Quote:  "The Swiss franc weakened after Swiss National Bank Vice President Philipp Hildebrand pledged to sell “unlimited” amounts of the currency to curb its appreciation. " http://www.bloomberg.com/apps/news?pid=20601087&sid=a9GvOZhII2Gc&refer=worldwide#

 

 

 

 

 

 

 

Currency "Wars"

 

Countries fight currency appreciation...

 

Perhaps China manipulates its currency, but so too do Singapore, Argentina, Saudi Arabia and any nation that either pegs its currency, maintains a tight trading band or oversees a “managed float” system. Even Hong Kong, routinely ranked as the world’s freest economy by the Heritage Foundation, manipulates its currency. It has to maintain its link to the U.S. dollar.

 

see more about fixed exchange rate

 

 

 

As a result of cheap money from Asia, " In America savings fell from around 10% of disposable income in the 1970s to 1% after 2005."...All four of the debtor countries in the chart enjoyed housing booms.

 

see... USA macro data

 

 

 

 

 

 

 

 

 

MAJOR FOREIGN HOLDERS OF TREASURY SECURITIES

 

                                                 (in billions of dollars)
                                               HOLDINGS 1/ AT END OF PERIOD

                       Dec     Nov     Oct     Sep     Aug     Jul     Jun     May     Apr     Mar     Feb     Jan     Dec
Country               2008    2008    2008    2008    2008    2008    2008    2008    2008    2008    2008    2008    2007
                     ------  ------  ------  ------  ------  ------  ------  ------  ------  ------  ------  ------  ------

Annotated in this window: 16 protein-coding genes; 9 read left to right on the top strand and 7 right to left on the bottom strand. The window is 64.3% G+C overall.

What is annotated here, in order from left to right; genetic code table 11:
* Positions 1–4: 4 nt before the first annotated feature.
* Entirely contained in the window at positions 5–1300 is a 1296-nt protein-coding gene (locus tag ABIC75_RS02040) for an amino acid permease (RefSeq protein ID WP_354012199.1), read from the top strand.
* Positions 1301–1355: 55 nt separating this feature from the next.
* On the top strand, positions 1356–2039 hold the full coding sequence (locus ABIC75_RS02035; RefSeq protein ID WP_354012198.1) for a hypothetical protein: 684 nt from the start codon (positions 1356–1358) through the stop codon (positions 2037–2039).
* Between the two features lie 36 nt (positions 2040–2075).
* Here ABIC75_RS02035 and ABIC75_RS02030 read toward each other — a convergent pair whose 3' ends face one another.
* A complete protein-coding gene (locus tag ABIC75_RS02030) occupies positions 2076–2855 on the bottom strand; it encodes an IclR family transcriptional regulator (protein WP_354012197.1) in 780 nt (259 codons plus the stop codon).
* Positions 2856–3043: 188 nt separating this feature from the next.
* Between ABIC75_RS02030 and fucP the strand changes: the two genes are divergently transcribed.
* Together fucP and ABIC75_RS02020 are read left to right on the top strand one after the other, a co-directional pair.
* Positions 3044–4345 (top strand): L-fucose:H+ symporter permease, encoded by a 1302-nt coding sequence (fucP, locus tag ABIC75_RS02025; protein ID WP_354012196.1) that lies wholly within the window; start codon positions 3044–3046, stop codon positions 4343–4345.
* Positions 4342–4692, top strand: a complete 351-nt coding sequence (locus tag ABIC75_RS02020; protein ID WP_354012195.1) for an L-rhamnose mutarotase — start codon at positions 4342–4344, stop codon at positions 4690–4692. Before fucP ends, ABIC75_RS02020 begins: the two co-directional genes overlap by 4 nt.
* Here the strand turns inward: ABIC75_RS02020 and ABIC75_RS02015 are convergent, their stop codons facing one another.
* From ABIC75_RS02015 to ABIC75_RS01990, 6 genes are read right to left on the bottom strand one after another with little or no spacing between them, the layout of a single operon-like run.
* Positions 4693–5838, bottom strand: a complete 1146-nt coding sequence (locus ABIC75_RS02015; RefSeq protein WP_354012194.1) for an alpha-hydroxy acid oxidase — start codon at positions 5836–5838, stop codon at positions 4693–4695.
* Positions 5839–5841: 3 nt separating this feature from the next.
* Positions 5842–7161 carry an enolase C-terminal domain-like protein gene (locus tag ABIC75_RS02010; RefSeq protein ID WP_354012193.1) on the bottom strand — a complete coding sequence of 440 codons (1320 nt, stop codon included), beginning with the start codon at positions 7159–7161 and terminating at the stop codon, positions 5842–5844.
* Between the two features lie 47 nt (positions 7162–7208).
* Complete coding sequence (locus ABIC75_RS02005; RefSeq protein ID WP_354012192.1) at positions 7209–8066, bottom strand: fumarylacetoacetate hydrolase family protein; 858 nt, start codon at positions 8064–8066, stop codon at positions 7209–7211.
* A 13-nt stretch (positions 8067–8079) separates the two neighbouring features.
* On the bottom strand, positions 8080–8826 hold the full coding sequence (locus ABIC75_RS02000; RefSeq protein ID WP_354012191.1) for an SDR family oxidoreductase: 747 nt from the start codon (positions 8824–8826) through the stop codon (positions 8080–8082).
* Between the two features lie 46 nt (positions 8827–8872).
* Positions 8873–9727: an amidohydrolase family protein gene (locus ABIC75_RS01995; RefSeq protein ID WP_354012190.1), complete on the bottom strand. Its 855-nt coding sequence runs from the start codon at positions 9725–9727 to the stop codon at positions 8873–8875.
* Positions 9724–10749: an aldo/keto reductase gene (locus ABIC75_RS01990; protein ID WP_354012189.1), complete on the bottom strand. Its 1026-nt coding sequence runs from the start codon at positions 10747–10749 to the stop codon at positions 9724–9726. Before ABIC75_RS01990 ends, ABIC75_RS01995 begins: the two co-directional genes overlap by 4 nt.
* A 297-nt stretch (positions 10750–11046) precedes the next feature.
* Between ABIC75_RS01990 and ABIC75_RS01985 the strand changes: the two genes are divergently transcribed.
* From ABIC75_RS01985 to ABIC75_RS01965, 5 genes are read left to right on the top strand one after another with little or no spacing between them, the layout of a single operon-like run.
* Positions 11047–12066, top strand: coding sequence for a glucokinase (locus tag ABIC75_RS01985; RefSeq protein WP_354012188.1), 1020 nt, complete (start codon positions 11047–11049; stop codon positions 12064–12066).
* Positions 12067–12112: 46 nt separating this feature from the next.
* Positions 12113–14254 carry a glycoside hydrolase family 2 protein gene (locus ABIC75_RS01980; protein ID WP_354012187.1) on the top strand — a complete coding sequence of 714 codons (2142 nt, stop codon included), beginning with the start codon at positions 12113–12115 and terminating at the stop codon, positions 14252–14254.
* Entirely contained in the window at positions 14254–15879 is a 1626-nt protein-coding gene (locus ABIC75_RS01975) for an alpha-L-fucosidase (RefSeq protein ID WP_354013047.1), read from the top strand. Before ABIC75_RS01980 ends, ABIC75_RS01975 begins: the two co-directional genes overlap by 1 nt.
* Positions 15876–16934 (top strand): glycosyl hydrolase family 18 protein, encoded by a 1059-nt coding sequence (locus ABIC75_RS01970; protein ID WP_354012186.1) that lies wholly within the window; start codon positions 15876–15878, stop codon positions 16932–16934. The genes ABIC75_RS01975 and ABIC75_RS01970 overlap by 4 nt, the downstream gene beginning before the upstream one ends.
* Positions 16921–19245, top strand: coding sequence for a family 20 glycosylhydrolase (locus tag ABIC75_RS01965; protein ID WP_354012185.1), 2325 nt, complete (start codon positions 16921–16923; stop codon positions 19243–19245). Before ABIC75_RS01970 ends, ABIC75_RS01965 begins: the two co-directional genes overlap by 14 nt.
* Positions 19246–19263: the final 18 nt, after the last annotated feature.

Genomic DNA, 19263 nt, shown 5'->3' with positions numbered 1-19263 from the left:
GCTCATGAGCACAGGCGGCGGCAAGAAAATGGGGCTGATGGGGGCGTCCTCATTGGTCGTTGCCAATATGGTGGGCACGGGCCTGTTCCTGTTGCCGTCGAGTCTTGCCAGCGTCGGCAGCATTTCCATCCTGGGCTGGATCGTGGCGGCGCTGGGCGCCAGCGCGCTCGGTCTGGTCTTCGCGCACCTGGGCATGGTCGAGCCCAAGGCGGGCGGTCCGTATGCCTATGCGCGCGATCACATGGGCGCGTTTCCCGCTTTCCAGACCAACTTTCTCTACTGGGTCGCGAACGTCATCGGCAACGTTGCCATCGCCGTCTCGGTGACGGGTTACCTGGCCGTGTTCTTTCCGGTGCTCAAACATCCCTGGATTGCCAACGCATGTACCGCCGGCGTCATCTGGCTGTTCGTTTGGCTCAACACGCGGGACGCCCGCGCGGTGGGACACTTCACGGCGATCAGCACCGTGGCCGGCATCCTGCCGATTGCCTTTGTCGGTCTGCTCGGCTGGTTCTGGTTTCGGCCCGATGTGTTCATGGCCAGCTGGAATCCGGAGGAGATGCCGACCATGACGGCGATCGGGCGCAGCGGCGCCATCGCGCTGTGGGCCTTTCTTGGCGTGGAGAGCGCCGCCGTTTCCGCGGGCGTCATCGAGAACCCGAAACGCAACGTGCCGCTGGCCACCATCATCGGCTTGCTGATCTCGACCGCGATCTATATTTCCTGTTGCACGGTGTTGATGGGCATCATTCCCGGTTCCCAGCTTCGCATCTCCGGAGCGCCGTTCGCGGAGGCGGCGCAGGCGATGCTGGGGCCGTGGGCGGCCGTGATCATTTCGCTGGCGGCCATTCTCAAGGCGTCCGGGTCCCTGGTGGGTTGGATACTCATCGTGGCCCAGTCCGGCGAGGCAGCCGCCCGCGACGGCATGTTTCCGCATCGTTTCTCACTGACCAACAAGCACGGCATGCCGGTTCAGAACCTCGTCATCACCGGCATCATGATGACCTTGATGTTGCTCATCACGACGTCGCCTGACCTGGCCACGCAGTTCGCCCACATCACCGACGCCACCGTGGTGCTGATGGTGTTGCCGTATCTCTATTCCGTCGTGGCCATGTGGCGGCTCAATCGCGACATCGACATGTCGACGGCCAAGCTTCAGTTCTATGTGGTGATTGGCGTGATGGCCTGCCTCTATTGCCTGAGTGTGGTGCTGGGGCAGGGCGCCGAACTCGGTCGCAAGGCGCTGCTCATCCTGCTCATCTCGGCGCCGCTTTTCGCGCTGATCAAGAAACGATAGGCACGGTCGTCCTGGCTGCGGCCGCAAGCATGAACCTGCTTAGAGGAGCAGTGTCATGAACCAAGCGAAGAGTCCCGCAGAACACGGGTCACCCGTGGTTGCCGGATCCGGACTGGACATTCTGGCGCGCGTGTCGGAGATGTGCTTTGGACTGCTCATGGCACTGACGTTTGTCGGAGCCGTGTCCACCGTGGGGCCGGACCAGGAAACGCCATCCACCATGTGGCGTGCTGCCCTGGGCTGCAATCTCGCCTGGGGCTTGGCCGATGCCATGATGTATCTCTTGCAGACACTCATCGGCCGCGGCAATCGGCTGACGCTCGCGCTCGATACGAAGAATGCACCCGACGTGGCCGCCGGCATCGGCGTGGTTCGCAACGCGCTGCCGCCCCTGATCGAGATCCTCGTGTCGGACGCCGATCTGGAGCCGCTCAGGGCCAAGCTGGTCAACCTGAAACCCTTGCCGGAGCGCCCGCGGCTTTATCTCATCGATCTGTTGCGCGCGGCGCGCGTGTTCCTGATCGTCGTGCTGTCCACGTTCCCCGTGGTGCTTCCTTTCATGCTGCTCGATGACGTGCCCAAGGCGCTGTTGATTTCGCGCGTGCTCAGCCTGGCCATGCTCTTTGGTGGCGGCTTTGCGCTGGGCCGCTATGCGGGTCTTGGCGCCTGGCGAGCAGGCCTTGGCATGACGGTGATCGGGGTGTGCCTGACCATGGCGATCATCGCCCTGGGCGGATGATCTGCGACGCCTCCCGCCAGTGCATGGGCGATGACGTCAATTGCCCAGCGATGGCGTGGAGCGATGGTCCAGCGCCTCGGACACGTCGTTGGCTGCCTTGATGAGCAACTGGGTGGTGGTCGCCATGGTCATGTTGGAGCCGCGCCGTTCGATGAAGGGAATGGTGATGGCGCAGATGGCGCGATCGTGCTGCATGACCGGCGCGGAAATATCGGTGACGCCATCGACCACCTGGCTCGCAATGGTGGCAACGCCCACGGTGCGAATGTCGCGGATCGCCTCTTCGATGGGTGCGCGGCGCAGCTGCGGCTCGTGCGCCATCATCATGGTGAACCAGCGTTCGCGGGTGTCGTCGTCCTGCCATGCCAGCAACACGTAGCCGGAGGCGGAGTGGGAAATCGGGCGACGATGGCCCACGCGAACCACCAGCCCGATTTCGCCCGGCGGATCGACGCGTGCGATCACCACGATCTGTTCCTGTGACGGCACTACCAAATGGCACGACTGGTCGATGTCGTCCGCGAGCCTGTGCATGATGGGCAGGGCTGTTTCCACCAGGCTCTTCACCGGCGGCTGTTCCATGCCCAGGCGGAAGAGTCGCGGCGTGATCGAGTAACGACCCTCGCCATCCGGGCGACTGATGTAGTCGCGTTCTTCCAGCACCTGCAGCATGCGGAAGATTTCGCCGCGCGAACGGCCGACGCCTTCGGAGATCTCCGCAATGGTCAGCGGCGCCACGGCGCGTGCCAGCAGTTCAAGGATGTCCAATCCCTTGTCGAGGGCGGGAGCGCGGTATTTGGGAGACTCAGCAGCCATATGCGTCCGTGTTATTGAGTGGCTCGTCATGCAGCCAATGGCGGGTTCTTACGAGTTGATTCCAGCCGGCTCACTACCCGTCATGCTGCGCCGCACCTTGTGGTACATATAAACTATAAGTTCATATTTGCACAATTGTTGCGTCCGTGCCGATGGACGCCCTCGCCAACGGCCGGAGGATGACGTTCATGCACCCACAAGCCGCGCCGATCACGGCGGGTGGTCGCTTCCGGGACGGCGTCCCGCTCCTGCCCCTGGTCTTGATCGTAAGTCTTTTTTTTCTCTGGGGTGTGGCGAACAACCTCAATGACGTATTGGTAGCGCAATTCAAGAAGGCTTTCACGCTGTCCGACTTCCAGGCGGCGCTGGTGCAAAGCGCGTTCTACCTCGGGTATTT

China, Mainland       696.2   681.9   652.9   587.0   542.4   518.7   503.8   506.8   502.0   490.6   486.9   492.6   477.6
Japan                 578.3   577.5   582.0   569.8   582.6   590.0   580.4   575.3   588.8   597.4   583.3   585.6   579.9
United Kingdom 2/     355.0   356.5   357.2   336.9   306.5   290.1   279.1   271.2   246.8   200.1   180.5   161.8   157.9
Carib Bnkng Ctrs 4/   213.3   220.8   219.3   185.1   148.7   133.4   122.2   104.5   117.4   108.7   103.9   109.2   117.4
Oil Exporters 3/      197.0   198.0   187.6   182.0   180.5   173.7   170.3   164.2   153.8   150.7   146.1   140.8   137.9
Brazil                120.5   129.6   134.5   141.9   146.2   148.4   151.6   151.4   149.5   149.1   146.6   141.
Russia                 86.5    78.1    80.9    69.7    74.4    74.1    65.3    63.7    60.2    42.4    38.4    35.2    32.7

 

Read more from source: http://www.treas.gov/tic/mfh.txt

http://www.treas.gov/tic/

 

 

 

 

 

Links

 

 

Recommended resources:

 

In America Cannot Resolve Global Imbalances on Its Own C. Fred Bergsten and Arvind Subramanian look at America’s vision for not running large and persistent current account deficits and what that means for countries like China, Germany, and Japan. While this recession has reduced global imbalances, there is no guarantee that this process will continue.